Semantic Coding

To table or not to table, that is the question…

The Internet is really a big library of information, with the smattering of cake recipes, photos of celebrities, and bad cartoons thrown in for flavor. Unfortunately, most of the information out there is junk. The data has no reference or connection to other bits of data. While this is fine for the average visitor that can make the visual connection between an image and the text below it, those without the benefit of sight cannot.

One of the important benefits of standards-based programming is the connection between data and context. When the visual dressings are removed from a page, the information continues to make sense. The misuse of the table is the culprit for much of the bad information context; let’s look at how the information could be presented properly.

Old style programming

Here is a simple table with information about a work of art

the happy fish
The Happy Fish, 2001
Mixed Media, 16”X12”
Salvador Dalicious, Spanish
The Fish Museum, 2002:23

This assemblage of a happy fish and packing boxes reflects the struggle of creatures with bulges on their heads in society.

The code for this simple table would be:

  1. <table cellspacing=“0” cellpadding=“0” border=“1”>
  2. <tr>
  3. <td><img src=“spacer.gif” width=“10px” height=“10px” alt=“”></td>
  4. <td><img src=“spacer.gif” width=“200px” height=“10px” alt=“”></td>
  5. <td><img src=“spacer.gif” width=“10px” height=“10px” alt=“”></td>
  6. </tr>
  7. <tr>
  8. <td><img src=“spacer.gif” width=“10px” height=“10px” alt=“”></td>
  9. <td><img src=“happyfish.jpg” width=“200px” height=“150px” alt=“photo of a happy fish”></td>
  10. <td><img src=“spacer.gif” width=“10px” height=“10px” alt=””></td>
  11. </tr>
  12. <tr>
  13. <td><img src=“spacer.gif” width=“10px” height=“10px” alt=“”></td>
  14. <td> The Happy Fish, 2001<br />
    Mixed Media, 16”X12” <br />
    Salvador Dalicious, Spanish<br />
    The Fish Museum, 2002:23</td>
  15. <td><img src=“spacer.gif” width=“10px” height=“10px” alt=“”></td>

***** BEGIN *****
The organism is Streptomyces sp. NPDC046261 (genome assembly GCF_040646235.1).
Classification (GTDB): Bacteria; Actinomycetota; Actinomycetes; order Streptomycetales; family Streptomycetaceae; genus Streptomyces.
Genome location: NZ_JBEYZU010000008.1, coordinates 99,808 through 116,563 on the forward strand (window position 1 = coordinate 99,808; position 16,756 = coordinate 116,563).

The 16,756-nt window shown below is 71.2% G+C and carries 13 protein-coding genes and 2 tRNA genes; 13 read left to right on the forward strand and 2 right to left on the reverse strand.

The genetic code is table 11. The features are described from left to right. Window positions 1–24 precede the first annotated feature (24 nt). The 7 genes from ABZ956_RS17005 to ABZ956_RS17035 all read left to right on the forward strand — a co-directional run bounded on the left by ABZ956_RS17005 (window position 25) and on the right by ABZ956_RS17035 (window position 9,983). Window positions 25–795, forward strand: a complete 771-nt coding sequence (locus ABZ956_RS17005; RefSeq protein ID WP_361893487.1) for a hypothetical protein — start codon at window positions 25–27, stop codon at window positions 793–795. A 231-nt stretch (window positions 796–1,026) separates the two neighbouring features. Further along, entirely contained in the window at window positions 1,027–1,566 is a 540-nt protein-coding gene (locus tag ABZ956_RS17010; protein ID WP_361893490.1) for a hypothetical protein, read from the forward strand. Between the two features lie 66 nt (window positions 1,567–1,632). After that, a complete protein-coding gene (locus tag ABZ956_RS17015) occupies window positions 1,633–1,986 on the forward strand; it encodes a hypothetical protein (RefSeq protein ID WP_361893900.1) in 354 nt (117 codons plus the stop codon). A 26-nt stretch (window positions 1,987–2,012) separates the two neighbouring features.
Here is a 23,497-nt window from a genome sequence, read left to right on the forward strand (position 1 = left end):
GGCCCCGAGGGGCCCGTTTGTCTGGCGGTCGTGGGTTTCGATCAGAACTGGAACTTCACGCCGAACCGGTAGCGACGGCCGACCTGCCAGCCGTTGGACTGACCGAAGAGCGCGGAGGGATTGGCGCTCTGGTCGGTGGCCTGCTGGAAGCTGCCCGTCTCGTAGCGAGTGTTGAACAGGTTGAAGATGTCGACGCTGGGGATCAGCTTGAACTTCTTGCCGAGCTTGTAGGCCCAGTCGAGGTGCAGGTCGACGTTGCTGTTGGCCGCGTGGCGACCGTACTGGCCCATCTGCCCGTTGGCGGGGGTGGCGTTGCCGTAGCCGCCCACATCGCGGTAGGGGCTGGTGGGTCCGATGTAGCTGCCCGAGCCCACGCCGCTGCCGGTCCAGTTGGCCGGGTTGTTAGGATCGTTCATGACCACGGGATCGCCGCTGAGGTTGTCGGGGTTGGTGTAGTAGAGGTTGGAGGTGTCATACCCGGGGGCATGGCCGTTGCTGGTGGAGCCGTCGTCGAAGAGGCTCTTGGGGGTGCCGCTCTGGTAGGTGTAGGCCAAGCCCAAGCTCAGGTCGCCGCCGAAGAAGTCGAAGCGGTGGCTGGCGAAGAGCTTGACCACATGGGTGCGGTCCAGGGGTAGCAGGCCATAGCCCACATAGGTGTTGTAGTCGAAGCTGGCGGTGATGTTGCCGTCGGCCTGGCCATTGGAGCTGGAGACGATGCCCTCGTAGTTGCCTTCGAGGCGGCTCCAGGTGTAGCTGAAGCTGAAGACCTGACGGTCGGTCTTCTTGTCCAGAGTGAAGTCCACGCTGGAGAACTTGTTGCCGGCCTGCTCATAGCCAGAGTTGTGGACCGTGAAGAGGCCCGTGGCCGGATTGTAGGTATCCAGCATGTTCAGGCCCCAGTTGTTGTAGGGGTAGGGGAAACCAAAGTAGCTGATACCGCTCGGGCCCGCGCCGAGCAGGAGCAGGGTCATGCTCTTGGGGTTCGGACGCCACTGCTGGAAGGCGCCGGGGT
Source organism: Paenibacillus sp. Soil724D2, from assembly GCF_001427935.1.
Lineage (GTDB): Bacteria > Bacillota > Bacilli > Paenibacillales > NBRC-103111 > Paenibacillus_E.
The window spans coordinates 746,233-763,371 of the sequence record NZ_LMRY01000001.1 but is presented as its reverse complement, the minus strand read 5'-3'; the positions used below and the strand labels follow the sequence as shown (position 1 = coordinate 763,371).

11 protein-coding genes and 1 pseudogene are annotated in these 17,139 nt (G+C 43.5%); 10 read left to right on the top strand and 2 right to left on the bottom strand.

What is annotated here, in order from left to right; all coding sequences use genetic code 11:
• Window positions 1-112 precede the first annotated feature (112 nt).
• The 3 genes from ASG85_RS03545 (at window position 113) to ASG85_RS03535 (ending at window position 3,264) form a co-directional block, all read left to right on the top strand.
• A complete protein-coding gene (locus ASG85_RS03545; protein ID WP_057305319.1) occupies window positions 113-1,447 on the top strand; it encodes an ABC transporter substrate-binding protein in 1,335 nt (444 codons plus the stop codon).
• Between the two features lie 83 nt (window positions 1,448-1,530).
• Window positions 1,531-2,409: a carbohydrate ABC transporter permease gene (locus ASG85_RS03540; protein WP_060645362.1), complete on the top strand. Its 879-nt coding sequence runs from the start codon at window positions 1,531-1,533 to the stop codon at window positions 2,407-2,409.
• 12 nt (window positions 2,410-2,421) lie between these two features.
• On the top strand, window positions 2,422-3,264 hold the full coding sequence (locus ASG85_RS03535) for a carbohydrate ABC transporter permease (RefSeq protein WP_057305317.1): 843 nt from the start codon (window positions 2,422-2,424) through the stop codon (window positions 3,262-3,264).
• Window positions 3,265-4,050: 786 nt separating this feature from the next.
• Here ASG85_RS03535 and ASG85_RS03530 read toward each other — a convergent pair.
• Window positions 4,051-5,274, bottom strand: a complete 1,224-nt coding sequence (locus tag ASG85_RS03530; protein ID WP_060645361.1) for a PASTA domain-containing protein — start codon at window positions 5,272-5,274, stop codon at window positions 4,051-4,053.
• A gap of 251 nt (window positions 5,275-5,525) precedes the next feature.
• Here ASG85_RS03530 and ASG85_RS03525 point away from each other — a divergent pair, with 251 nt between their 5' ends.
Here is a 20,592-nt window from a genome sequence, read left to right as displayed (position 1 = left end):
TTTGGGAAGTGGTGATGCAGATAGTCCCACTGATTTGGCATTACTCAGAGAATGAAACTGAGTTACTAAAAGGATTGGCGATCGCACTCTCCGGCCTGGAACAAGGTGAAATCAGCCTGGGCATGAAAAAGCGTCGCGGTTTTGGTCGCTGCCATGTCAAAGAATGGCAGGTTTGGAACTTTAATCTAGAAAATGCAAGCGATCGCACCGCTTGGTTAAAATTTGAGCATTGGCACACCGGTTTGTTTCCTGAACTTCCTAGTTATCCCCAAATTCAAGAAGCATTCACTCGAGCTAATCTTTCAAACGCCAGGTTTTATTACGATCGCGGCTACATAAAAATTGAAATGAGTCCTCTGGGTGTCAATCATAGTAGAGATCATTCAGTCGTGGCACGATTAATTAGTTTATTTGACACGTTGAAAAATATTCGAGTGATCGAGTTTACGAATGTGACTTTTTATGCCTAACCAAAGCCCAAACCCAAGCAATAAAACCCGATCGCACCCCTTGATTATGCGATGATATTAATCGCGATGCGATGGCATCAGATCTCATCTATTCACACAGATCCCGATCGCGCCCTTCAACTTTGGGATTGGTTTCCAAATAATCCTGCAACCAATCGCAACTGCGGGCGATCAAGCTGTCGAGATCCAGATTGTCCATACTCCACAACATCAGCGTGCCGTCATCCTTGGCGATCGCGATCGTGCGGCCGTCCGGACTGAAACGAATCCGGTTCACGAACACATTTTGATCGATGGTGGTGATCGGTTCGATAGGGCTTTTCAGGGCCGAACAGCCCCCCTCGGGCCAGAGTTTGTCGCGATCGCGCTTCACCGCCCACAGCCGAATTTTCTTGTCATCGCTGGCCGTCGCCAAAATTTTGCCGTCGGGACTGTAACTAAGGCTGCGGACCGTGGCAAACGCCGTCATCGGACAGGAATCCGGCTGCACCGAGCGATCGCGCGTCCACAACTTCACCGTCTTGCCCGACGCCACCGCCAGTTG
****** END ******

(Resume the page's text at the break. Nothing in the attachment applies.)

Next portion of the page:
16. </tr>
  17. <tr>
  18. <td><img src=“spacer.gif” width=“10px” height=“10px” alt=“ ”></td>
  19. <td><p> This assemblage of a happy fish and packing boxes reflects the struggle of creatures with bulges on their heads in society.</p></td>
  20. <td><img src=“spacer.gif” width=“10px” height=“10px” alt=“ ”></td>
  21. </tr>
  22. </table>

elements to this object, an image, specific details, and a description. These bits of information are scattered and there is no connection between one cell and another.

With standards-based programming, choose the most appropriate container for your data. This is a work of art and all of the information is directly related to that work of art. This would be a good place to use a Definition List.

The definition list features data terms and data descriptions. It can include multiple terms and multiple definitions. For this example, I am going to use a single term, the work of art’s title. The other elements will be definitions. Style sheets would give the preferred look to the information.

  1. <dl>
  2. <dt>The Happy Fish, 2001</dt>
  3. <dd><img src=“happyfish.jpg” width=“200px” height=“150px” alt=“photo of a happy fish”></dd>
  4. <dd> Mixed Media, 16”X12”</dd>
  5. <dd>Salvador Dalicious, Spanish</dd>
  6. <dd>The Fish Museum, 2002:23</dd>
  7. <dd> This assemblage of a happy fish and packing boxes reflects the struggle of creatures with bulges on their heads in society.</dd>
  8. </dl>

The Happy Fish, 2001
the happy fish
Mixed Media, 16”X12”
Salvador Dalicious, Spanish
The Fish Museum, 2002:23
This assemblage of a happy fish and packing boxes reflects the struggle of creatures with bulges on their heads in society.

While the previous example provided context to the data with data terms and data definitions, we could go further. We could add classes to the definitions to give them more context and allow us to customize their presentation more:

  1. <dd class=“media”> Mixed Media, 16”X12”</dd>
  2. <dd class=“artist”> Salvador Dalicious, Spanish …</dd>

If this were a page devoted to this work of art in a gallery, we could expand the information into more detail.

  1. <dl>
  2. <dt><img src=“happyfish.jpg” width=“200px” height=“150px” alt=“photo of a happy fish”></dt>
  3. <dt>Title</dt>
  4. <dd>The Happy Fish </dd>
  5. <dt>Creation Date</dt>
  6. <dd>2001</dd>
  7. <dt>Media</dt>
  8. <dd> Mixed Media</dd>
  9. <dt>Dimensions </dt>
  10. <dd>16”X12”</dd>
  11. <dt>Artist </dt>
  12. <dd>Salvador Dalicious, Spanish </dd>
  13. <dt>Owner </dt>
  14. <dd>The Fish Museum </dd>
  15. <dt>Accession # </dt>
  16. <dd>2002:23</dd>
  17. <dt>Description</dt>